We often get asked to work with organisations where the initial discussions focus on improving the performance management process. When we ask the question about what does an “improved” process look like – the discussion often moves away from the process and towards the quality of performance discussion and a desired change in behaviour.
The performance process can be extremely simple – the success comes from 2 critical factors – aligning performance objectives to the organisation strategy and then having the right type of conversation between manager and employee to deliver the performance.
If it’s that simple – why doesn’t it happen? There are many factors that will affect the quality of performance management discussions from the frequency, environment and current skills of the employee to the tone, approach and skills of the manager. One of the most underrated skills in this arena is that of listening.
Listening is not just about hearing. We spend our time listening at a number of levels and during these conversations our listening skills need to be at their best. This isn’t just about nodding, and maintaining eye contact – it’s more than that – you are trying to understand what is happening for your employee, you need to suspend judgement, quieten your own inner voice, lose your agenda and let the conversation flow. The benefits of improving this simple skill are many – problems can be resolved more quickly, you can engage and motivate your employees more effectively, build stronger relationships, allow learning and understanding to take place.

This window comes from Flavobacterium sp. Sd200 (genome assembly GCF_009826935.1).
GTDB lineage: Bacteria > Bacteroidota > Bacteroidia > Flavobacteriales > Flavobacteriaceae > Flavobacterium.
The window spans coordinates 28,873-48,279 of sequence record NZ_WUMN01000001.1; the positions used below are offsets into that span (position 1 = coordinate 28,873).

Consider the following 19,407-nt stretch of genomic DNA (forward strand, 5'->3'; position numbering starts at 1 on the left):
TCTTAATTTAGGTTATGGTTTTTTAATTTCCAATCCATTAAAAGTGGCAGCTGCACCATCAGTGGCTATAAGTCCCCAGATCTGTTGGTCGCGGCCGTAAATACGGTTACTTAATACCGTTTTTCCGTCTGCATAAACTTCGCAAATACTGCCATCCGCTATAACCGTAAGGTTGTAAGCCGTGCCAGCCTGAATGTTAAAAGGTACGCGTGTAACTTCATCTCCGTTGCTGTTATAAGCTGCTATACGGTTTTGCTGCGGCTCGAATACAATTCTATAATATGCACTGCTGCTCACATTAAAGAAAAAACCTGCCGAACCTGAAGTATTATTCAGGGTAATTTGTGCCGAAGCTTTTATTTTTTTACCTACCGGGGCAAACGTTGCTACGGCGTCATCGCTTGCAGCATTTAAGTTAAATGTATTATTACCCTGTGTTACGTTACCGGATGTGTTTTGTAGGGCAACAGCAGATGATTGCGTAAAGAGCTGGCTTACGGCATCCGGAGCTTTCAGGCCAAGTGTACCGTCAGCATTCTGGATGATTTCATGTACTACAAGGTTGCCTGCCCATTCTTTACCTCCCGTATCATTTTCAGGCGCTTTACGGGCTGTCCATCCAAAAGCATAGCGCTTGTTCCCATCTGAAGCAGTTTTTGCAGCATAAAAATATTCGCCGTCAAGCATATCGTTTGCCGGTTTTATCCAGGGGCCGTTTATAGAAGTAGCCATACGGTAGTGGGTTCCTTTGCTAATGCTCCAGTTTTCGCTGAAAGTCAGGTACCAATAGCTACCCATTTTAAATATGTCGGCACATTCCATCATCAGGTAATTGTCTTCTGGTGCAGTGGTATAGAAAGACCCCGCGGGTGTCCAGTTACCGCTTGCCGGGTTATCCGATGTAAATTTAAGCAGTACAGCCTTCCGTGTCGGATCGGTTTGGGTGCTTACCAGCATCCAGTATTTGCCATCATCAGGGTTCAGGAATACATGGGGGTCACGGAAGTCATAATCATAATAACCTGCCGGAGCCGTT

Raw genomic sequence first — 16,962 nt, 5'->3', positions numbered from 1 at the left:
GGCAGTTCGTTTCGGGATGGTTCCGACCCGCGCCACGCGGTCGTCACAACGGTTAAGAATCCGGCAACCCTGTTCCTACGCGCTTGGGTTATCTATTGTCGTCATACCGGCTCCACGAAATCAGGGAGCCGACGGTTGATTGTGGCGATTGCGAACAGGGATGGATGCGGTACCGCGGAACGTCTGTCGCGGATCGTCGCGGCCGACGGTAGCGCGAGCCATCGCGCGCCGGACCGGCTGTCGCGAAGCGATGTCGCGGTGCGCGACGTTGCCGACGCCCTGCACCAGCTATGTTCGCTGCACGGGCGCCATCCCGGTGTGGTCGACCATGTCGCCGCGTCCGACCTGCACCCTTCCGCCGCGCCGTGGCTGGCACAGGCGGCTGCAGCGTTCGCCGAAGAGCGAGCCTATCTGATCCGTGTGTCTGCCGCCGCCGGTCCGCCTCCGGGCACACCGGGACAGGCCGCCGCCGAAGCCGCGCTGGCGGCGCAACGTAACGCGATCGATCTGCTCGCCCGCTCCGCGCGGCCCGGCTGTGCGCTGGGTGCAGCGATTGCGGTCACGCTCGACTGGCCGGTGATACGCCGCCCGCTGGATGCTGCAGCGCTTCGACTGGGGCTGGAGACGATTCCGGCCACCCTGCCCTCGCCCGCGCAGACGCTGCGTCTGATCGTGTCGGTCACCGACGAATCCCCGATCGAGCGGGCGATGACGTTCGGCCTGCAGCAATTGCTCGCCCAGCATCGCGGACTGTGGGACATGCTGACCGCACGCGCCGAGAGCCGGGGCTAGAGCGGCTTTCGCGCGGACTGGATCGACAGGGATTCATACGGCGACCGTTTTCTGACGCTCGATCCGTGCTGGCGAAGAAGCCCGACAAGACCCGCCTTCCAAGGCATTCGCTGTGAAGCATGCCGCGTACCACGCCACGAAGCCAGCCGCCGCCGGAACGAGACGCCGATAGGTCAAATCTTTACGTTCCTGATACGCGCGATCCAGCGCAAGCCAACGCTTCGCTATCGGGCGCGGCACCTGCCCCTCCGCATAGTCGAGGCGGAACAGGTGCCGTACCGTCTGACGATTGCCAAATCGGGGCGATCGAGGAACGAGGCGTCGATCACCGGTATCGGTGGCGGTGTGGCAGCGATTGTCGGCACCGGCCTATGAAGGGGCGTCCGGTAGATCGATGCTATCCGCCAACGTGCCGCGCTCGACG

So maybe the first step is to ask yourself – what type of listener am I? And make sure you listen to the answer…..
As Stephen Covey said: “Most people do not listen with the intent to understand; they listen with the intent to reply.”